The Sunlight Foundation announced a new competition today called Apps for America. This mashup contest follows in the footsteps of recent competitions from the District of Columbia and the UK Government’s Power of Information Taskforce.
The contest is run a little differently in that the mashup must be based on one of the APIs below, and be released under an open source license.
- Sunlight Labs API
- OpenSecrets.org API
- FollowTheMoney.org API
- Capitol Words API
- Sunlight Labs API Lawmaker Dataset
- Sunlight Labs API Lobbyist Dataset
- Sunlight Partytime Database Dump
The first prize is $15,000 which is slightly less that the Showusabetterway or Apps for Democracy contests. Nevertheless, if the results are anything like those achieved by the District of Columbia – 47 Applications being built in 30 days, and an estimated 4,000% return on investment – it’ll be well worth the money.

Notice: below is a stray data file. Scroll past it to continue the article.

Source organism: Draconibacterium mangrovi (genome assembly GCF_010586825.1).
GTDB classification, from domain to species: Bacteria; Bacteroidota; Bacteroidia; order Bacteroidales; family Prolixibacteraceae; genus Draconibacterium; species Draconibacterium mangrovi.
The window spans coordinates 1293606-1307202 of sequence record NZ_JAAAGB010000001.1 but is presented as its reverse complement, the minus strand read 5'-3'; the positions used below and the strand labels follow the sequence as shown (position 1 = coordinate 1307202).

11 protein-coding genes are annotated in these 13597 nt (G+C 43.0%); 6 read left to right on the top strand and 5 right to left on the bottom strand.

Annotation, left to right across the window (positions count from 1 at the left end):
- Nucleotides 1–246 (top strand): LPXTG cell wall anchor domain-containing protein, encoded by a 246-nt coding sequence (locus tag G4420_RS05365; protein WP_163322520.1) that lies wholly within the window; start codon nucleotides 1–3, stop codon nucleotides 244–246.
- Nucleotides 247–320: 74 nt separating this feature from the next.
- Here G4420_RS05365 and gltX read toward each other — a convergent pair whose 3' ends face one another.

Jimmy Wales recently outlined one of the ‘core components of a structurally sound, technologically savvy federal government’ as openness of information. These kind of contests, along with the fantastic work of the Sunlight Foundation provide an opportunity to – as Craig Newmark recently commented – ‘Free the nerds‘. Giving others the opportunity to mashup and remix data using publicly available APIs can create – in Ellen Miller’s words – ‘magical‘ things.
Tom Steinberg’s recent post on the Top 5 Internet Priorities for the Next Government identified the Freeing of data as a priority:
Free your data, especially maps and other geographic information, plus the non-personal data that drives the police, health and social services, for starters. Introduce a ‘presumption of innovation’ – if someone has asked for something costly to free up, give them what they want: it’s probably a sign that they understand the value of your data when you don’t.
Liz Azyan wrote a good post recently about Mashups in Government. This covers work from mySociety and other parties, in the area of exploiting Government data to great a more transparent and innovative Government/Citizen relationship.
Such competitions and the resulting applications can only serve to advance the prioritization of free and open access to Government data across a wide spectrum of public life.